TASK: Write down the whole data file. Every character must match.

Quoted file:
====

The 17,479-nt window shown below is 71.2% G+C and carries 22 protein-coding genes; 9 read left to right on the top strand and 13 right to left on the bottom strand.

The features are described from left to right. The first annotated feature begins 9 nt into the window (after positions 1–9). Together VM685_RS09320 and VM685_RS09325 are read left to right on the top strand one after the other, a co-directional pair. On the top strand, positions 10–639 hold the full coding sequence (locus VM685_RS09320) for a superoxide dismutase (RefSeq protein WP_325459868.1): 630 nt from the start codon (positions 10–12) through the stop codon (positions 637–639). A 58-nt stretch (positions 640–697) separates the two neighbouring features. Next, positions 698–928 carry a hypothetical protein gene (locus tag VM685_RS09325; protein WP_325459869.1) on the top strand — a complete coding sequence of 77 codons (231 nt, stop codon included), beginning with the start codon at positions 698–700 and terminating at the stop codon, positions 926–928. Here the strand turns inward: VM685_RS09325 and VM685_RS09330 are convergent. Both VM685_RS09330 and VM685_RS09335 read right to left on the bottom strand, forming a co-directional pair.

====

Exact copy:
The 17,479-nt window shown below is 71.2% G+C and carries 22 protein-coding genes; 9 read left to right on the top strand and 13 right to left on the bottom strand.

The features are described from left to right. The first annotated feature begins 9 nt into the window (after positions 1–9). Together VM685_RS09320 and VM685_RS09325 are read left to right on the top strand one after the other, a co-directional pair. On the top strand, positions 10–639 hold the full coding sequence (locus VM685_RS09320) for a superoxide dismutase (RefSeq protein WP_325459868.1): 630 nt from the start codon (positions 10–12) through the stop codon (positions 637–639). A 58-nt stretch (positions 640–697) separates the two neighbouring features. Next, positions 698–928 carry a hypothetical protein gene (locus tag VM685_RS09325; protein WP_325459869.1) on the top strand — a complete coding sequence of 77 codons (231 nt, stop codon included), beginning with the start codon at positions 698–700 and terminating at the stop codon, positions 926–928. Here the strand turns inward: VM685_RS09325 and VM685_RS09330 are convergent. Both VM685_RS09330 and VM685_RS09335 read right to left on the bottom strand, forming a co-directional pair.